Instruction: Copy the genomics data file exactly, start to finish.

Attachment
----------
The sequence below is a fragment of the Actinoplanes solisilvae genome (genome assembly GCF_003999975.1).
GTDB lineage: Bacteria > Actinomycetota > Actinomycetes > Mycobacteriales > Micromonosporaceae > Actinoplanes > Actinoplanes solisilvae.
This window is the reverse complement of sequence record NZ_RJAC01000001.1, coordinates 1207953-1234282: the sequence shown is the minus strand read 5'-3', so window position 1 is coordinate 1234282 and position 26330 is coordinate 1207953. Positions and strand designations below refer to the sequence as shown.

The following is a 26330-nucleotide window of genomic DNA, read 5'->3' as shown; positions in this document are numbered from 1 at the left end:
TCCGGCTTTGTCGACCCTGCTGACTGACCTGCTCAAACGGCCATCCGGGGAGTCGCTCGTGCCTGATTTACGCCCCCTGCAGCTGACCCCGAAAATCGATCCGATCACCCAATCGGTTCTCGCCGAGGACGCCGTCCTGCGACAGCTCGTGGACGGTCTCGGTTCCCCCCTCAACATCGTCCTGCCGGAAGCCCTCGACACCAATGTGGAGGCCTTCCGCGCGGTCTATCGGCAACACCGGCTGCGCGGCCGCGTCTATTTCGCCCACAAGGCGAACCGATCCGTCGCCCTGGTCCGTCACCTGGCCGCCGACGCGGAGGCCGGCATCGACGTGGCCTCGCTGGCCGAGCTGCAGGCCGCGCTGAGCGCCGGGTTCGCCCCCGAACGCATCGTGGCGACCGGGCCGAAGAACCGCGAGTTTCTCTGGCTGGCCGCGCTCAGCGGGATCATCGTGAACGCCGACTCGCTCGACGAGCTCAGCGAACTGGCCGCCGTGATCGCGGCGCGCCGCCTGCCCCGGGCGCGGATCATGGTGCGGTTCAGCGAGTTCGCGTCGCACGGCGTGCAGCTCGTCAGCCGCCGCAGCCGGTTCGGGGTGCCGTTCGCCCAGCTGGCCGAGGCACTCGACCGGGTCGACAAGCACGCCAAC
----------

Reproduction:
The sequence below is a fragment of the Actinoplanes solisilvae genome (genome assembly GCF_003999975.1).
GTDB lineage: Bacteria > Actinomycetota > Actinomycetes > Mycobacteriales > Micromonosporaceae > Actinoplanes > Actinoplanes solisilvae.
This window is the reverse complement of sequence record NZ_RJAC01000001.1, coordinates 1207953-1234282: the sequence shown is the minus strand read 5'-3', so window position 1 is coordinate 1234282 and position 26330 is coordinate 1207953. Positions and strand designations below refer to the sequence as shown.

The following is a 26330-nucleotide window of genomic DNA, read 5'->3' as shown; positions in this document are numbered from 1 at the left end:
TCCGGCTTTGTCGACCCTGCTGACTGACCTGCTCAAACGGCCATCCGGGGAGTCGCTCGTGCCTGATTTACGCCCCCTGCAGCTGACCCCGAAAATCGATCCGATCACCCAATCGGTTCTCGCCGAGGACGCCGTCCTGCGACAGCTCGTGGACGGTCTCGGTTCCCCCCTCAACATCGTCCTGCCGGAAGCCCTCGACACCAATGTGGAGGCCTTCCGCGCGGTCTATCGGCAACACCGGCTGCGCGGCCGCGTCTATTTCGCCCACAAGGCGAACCGATCCGTCGCCCTGGTCCGTCACCTGGCCGCCGACGCGGAGGCCGGCATCGACGTGGCCTCGCTGGCCGAGCTGCAGGCCGCGCTGAGCGCCGGGTTCGCCCCCGAACGCATCGTGGCGACCGGGCCGAAGAACCGCGAGTTTCTCTGGCTGGCCGCGCTCAGCGGGATCATCGTGAACGCCGACTCGCTCGACGAGCTCAGCGAACTGGCCGCCGTGATCGCGGCGCGCCGCCTGCCCCGGGCGCGGATCATGGTGCGGTTCAGCGAGTTCGCGTCGCACGGCGTGCAGCTCGTCAGCCGCCGCAGCCGGTTCGGGGTGCCGTTCGCCCAGCTGGCCGAGGCACTCGACCGGGTCGACAAGCACGCCAAC